Ask the Nutritionist: What Are the Best Foods to Help My Child Athlete?
By Leika Suzumura, R.D., PCC Nutrition Educator
For many parents, the topic of sports nutrition can get complicated quickly, and with marketing layered on top of that, flat out confusing. Here’s a breakdown of what children participating in sports should be eating in order to keep them energized.
The main nutrient that fuels our body is carbohydrates. The more “whole” the carbohydrate is, such as brown rice or whole wheat pasta, the longer the fuel will last.
Carbohydrates can be found in:
• All types of grains such as rice, wheat, oats, quinoa, as well as products made from those grains including pasta, bread and crackers
• Starchy vegetables such as potatoes, peas, beans and corn
• All fruits and their juice
• Milk and yogurt (although cheese is much lower in carbs and higher in fat)
Protein is needed for growing and healing, but the idea that children, and especially young men, need to eat loads of protein “to build muscle” is false. Eating 2 to 3 servings of protein is adequate for kids ages 6 to 12, totaling about 6 ounces in a day.
Foods with high protein include:
• Animal meats: beef, poultry, pork, lamb, seafood
• Nuts and seeds
• Dairy products
An easy way to remember the correct serving size for protein: the size of the palm of your hand. Keep in mind the palm of your child’s hand is much smaller than yours; their needs reflect their size!
Healthy fats are important to help us feel fuller longer and they help aid a long list of essential functions in our body. When eaten in large quantity, especially before a game, fats can make your child feel heavy and slow down their digestion, making it difficult for them to use their meal as fuel. The fat found in nuts and avocados are more supportive than cheese, fatty meats or deep-fried foods.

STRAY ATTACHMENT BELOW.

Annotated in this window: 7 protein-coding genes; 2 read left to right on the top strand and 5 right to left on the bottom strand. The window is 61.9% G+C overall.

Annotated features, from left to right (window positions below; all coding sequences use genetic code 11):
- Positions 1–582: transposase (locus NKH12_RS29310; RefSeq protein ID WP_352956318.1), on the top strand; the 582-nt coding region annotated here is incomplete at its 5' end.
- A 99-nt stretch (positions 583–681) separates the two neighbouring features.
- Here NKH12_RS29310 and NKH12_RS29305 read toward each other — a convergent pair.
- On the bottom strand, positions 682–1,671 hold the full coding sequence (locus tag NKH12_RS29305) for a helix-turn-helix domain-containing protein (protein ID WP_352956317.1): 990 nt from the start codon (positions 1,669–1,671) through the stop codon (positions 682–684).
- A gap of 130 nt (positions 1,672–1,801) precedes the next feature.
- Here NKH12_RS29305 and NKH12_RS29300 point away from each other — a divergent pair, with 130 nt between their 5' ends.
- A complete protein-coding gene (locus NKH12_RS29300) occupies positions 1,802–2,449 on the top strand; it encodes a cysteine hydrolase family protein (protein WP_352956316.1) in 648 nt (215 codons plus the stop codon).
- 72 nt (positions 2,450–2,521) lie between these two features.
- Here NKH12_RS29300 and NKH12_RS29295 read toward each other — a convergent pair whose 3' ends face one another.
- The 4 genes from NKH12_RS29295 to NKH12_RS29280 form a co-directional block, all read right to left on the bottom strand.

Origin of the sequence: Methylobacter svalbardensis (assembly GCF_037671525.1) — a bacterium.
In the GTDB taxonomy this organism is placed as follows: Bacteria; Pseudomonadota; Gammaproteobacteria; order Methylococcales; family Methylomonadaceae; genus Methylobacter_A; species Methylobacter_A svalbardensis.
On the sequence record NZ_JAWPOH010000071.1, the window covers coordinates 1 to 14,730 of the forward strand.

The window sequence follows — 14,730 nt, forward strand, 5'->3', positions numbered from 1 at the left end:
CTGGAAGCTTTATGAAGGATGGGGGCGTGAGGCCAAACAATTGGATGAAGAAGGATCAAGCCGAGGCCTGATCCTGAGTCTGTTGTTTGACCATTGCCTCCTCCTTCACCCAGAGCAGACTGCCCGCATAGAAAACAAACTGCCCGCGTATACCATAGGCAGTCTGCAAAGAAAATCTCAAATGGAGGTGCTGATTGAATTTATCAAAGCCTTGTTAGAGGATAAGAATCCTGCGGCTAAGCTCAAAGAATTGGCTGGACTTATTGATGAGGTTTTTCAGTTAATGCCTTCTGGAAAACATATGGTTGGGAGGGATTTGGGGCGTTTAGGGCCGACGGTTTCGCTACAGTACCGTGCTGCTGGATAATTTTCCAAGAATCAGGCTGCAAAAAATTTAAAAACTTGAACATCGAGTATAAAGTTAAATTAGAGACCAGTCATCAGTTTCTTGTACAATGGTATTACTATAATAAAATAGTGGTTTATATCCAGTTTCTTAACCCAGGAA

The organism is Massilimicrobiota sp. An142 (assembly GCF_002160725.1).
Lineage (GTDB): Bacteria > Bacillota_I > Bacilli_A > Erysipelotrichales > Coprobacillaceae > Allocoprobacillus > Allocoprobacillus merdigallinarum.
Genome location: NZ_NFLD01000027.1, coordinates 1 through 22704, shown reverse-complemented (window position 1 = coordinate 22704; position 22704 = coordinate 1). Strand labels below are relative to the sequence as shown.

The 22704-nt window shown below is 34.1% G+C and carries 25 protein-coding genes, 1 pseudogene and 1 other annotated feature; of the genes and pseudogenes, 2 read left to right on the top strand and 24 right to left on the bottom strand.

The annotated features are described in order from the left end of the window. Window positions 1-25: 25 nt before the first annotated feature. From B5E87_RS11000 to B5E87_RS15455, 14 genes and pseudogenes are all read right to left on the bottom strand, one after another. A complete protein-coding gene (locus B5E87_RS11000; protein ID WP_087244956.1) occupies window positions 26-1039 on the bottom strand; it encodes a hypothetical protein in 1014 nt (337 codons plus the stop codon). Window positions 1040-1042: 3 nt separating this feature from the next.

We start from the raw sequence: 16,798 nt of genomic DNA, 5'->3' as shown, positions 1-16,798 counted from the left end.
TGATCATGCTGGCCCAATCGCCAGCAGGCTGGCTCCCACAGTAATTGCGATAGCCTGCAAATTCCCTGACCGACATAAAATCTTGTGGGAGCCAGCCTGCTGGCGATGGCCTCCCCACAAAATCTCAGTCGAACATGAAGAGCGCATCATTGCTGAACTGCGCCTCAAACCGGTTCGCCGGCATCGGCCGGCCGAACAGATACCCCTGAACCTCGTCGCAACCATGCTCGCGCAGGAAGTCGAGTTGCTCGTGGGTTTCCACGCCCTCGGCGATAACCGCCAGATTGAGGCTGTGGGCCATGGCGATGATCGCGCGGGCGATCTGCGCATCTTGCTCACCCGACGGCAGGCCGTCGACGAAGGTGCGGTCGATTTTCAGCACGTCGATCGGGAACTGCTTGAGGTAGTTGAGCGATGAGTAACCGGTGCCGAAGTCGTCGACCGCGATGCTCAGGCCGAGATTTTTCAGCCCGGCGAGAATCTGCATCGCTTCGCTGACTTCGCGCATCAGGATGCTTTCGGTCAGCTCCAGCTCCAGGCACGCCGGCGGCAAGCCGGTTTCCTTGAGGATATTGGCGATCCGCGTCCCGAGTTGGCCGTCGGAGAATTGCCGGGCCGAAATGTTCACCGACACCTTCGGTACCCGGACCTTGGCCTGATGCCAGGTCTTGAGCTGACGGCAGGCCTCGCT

It may be hours between lunch and afterschool practice, so packing a few easy snacks to have on hand will help top off the tank without being too heavy before practice. It may be as simple as a piece of fruit, some trail mix, a granola bar or yogurt. Try to include something with carbs for the energizing aspect, and include a little protein and fat for the longer burn effect.
Proper hydration very well could be equally if not more important than the food we eat. Water is the most essential nutrient to our body. Carrying a water bottle can help make drinking water throughout the day an easy habit.
Leika received her undergraduate degree in nutrition at Bastyr University. She has dedicated her career to community nutrition with an emphasis on childhood nutrition and parent education as a way to support the livelihood of the next generation. Her approach focuses on bringing kids and parents into the kitchen so that learning nutrition is fun and delicious!